Innovators have been developing artificial intelligence (AI), IoT, cybersecurity, and related technologies for some time, yet the legal world has had limited engagement with the issues likely to arise from these technologies—except for those in the area of privacy. And this poses real challenges. For example, it won’t do us a great deal of good to produce an AI prediction device if the result is a successful class-action lawsuit that bankrupts the companies that made it, sold it, and used it. Beginning in 2017, William & Mary’s Center for Legal and Court Technology (CLCT) began research into the legal aspects of these developments. Cisco supports CLCT with research funding.

The nation’s oldest law school tackles the world’s newest technologies
CLCT is a joint initiative of William & Mary Law School, the nation’s oldest law school (W&M had the nation’s first law professor), and the National Center for State Courts. W&M is world famous for its work in court and courtroom technology and has long been interested in the interrelationship between technology and law. Cisco’s grant support enabled CLCT to expand into the AI, IoT, and related technologies space.

CLCT’s first two findings were fundamental and important. First, CLCT confirmed that by and large legal professionals, including judges and lawyers, were, with notable exceptions, unfamiliar with AI and related technologies. The classic approach of most legal professionals is to wait until a case presents itself and then pursue self-education, often under great time pressure.

Second, CLCT concluded that when, and if, they dealt with these issues, legal academics, judges, and lawyers tended to consider each technology in a vacuum. This can easily produce erroneous results.  Consider AI, for example. A “perfect” AI algorithm is vulnerable to the data used to train it and to the data that it uses. If the data used by the algorithm comes from an IoT device with an uncontrolled Internet connection, it’s vulnerable to the false and error-prone data found throughout the Internet. In the event of a lawsuit, who would be liable: designer, data provider, trainer, user, or some other party? Equally important, could we even determine the cause of a bad result, if it were arguably based on erroneous data that cannot be replicated or adequately explained?

Students pose the questions
With Cisco’s support, CLCT is augmenting its academic research work by conducting conferences, presentations, and international law student paper contests in which students discuss legal issues related to these interconnected technologies.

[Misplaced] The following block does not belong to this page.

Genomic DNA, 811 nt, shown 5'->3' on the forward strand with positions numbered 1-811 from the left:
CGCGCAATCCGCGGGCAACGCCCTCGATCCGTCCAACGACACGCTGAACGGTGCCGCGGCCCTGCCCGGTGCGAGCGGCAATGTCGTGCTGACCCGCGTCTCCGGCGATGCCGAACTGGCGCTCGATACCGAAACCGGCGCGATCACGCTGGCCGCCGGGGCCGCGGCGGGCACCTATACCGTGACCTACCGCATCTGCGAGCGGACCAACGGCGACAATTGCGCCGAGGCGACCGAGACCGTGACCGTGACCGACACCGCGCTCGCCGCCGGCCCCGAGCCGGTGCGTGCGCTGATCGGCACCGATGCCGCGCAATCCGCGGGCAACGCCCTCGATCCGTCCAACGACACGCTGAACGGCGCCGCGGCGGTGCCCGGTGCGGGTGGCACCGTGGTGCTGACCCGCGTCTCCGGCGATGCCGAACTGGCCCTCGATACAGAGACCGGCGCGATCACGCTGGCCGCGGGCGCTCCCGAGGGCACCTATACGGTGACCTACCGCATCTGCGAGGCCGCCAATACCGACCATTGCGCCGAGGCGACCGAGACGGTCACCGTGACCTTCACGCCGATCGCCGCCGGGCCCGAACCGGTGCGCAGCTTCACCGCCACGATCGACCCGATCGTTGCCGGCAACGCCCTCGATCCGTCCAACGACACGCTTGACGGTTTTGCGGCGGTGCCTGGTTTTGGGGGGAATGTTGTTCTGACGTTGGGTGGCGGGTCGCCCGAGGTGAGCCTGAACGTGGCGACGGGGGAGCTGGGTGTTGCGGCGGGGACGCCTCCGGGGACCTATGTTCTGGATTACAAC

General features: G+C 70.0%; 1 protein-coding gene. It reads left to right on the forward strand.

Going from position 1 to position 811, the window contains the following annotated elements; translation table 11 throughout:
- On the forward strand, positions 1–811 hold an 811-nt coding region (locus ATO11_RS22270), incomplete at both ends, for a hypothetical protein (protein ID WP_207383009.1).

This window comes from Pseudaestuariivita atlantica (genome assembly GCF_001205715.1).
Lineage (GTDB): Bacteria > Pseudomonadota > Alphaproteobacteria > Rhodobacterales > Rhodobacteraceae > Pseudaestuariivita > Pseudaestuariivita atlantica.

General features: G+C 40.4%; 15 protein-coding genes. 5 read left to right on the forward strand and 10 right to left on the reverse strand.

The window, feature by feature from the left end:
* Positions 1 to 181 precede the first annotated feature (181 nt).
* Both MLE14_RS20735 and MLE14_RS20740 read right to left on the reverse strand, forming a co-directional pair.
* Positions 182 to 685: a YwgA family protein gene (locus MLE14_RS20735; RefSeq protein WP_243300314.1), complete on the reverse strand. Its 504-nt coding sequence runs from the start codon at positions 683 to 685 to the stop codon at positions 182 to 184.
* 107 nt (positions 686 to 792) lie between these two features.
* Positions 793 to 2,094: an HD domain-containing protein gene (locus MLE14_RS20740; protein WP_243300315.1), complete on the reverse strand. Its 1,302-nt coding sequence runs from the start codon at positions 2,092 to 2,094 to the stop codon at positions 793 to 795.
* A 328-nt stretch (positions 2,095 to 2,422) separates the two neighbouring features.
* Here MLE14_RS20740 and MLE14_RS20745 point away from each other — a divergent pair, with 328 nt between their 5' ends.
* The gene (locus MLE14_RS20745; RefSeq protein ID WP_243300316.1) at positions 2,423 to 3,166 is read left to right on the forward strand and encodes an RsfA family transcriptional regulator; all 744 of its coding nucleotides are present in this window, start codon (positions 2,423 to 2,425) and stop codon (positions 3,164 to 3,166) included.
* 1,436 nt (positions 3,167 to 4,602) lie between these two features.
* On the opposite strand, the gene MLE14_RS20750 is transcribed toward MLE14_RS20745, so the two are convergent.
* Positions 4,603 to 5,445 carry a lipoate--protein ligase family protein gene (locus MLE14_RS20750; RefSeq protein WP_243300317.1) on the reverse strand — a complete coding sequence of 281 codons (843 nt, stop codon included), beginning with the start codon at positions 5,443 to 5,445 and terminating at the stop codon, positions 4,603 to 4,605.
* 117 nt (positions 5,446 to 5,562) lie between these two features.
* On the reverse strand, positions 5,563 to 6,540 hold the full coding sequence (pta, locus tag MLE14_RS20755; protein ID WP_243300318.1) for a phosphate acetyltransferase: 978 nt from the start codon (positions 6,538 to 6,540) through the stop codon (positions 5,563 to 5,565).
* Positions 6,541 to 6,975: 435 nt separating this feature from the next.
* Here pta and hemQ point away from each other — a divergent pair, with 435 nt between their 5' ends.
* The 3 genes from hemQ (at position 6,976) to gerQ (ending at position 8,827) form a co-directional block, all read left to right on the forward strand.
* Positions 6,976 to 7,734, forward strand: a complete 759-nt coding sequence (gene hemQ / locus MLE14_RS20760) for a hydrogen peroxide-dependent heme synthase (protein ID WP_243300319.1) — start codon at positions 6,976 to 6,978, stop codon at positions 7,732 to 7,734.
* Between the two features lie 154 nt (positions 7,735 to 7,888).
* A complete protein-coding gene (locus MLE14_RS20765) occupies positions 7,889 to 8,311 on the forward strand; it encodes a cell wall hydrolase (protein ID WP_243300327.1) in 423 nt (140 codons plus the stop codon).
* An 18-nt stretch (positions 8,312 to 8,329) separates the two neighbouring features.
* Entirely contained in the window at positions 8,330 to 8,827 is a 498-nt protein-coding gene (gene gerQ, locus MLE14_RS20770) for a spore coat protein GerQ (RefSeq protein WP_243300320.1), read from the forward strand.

Last years’ contest was open to students in the EU, Canada, and the United States.  The first prize went to Jordan Cohen, now at Emory Law, for his paper “Lights, Camera, AI: Artificial Intelligence and Copyright Ownership in the Entertainment Industry of Tomorrow.” The second prize was awarded to “Perfect Enforcement & Filtering Technology,” written Brian Mund, who graduated from Yale Law School in May 2018. The third prize went to “AI-‘Agents’: to be or not to be in legal ‘domain’?” co-authored by Federica Casano and Francesco Cavinato, both from Alma Mater Studiorum, Università di Bologna. You can read the papers at the CLCT website.

This year’s competition and international conference will be held at William & Mary on October 26 and 27, and is open to law students worldwide. About the students engaged in the competition, Iria Giuffrida, associate director for Research and CLCT’s European law expert, has noted:

These events give us the privileged opportunity to establish a dialogue with the new generation of lawyers, whose careers will be defined by many of these emerging legal issues. They also permit us to collaborate with academics across the globe.

Preparing the next generation for the intersection of law and technology
From CLCT’s perspective—and mine—since technology is changing so quickly, cross-discipline education is one of the only ways to prepare both the current and next generation of lawyers and judges to address these issues. Accordingly, CLCT created “AI & More: Legal Issues Likely to Arise from AI & Related Emerging Technologies,” an innovative, unique course at W&M Law School in which CLCT’s principals—professors knowledgeable in American, Canadian, and European Union law—team-taught an unprecedentedly large seminar focused on the legal issues growing out of AI technologies. The course was so successful that CLCT will create an online version next year. CLCT is also producing additional courses, including an innovative data course to be taught by Michelle Dennedy, Cisco’s vice president for Privacy.

As a technologist, I am used to hard, pragmatic questions: How secure is this? How easily hacked could it be? What will it cost to counter a vulnerability? It’s been an interesting experience to explore the legal vulnerabilities—and opportunities.

Find out more about Cisco’s longstanding commitment to education.



Chris Shenefiel

Security Research Principal Engineer

Advanced Security Research Group